German cabin crew union UFO has announced it will strike again for more pay and recognition as a Lufthansa negotiating partner. Over 2,000 flights were canceled during the union's last strike.
Flight attendants at German airline Lufthansa are planning a further strike, as a long-running feud over cabin crew UFO union's right to be recognized and better pay for its members refuses to disappear.
Details of the upcoming strike will be announced on Wednesday, a UFO spokesperson said on Saturday, adding that it would be a "considerably broader measure" than the union's previous strike, which lasted for three days and led to 200 flight cancellations.
Longer strike is the only option left
The latest strike announcement follows failed talks between UFO members and Lufthansa. UFO spokesperson Nicoley Baublies said on Friday that UFO would again attempt to resolve issues via usual channels, but should this fail then a strike would be UFO's only remaining option.
Longer strikes were necessary because the previous shorter strikes had not been effective in increasing pressure on Lufthansa. The union said it would also examine the legality of an open-ended strike.
Under the terms of a 2016 agreement with Lufthansa, the union cannot carry out any industrial action regarding current demands before February 2.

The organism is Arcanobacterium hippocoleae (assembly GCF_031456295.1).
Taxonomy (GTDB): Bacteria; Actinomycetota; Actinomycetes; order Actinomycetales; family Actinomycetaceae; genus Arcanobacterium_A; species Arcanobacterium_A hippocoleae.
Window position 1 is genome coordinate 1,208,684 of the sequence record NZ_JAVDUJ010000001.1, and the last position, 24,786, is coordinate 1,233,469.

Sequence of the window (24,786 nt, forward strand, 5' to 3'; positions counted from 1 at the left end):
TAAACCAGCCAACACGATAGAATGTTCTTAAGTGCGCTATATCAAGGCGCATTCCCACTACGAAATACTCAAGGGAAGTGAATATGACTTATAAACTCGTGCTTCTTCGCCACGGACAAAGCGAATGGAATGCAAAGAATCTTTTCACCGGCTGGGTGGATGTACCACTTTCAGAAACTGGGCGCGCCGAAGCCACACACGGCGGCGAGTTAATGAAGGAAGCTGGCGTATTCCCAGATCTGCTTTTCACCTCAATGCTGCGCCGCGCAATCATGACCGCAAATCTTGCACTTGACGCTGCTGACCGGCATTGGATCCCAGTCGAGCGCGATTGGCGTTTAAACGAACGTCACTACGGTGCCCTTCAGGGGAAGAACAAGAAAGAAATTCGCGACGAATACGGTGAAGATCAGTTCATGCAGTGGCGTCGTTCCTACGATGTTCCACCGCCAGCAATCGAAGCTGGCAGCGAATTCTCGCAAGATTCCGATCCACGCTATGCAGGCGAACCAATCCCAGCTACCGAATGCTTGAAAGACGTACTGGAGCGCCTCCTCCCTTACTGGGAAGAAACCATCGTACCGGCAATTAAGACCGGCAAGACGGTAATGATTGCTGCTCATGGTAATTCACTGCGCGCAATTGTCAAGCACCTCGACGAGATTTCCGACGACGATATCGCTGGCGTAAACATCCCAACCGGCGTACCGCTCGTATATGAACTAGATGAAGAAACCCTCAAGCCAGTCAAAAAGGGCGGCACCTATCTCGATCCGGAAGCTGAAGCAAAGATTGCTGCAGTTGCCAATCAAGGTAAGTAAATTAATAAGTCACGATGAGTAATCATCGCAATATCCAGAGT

The airline has said it believes pay issues could be quickly solved, with executive board member Michael Niggemann saying the company remained prepared to continue mediation and arbitration of the disputes.
Why is UFO striking?
If the strike goes ahead it will join the three rounds of strikes organized by UFO in 2019 and the disagreement has become increasingly divisive. Around 2,000 mostly internal flights were canceled last year, forcing Lufthansa to exchange plane tickets for train tickets in an attempt to minimize disruption for passengers.
Disagreements over the union's right to be recognized as an organizing body have been at the forefront, along with disputes over wages.
There has also been a dispute over the dismissals and lawsuits against former and current board members.
kmm/sms (dpa, Reuters, AFP)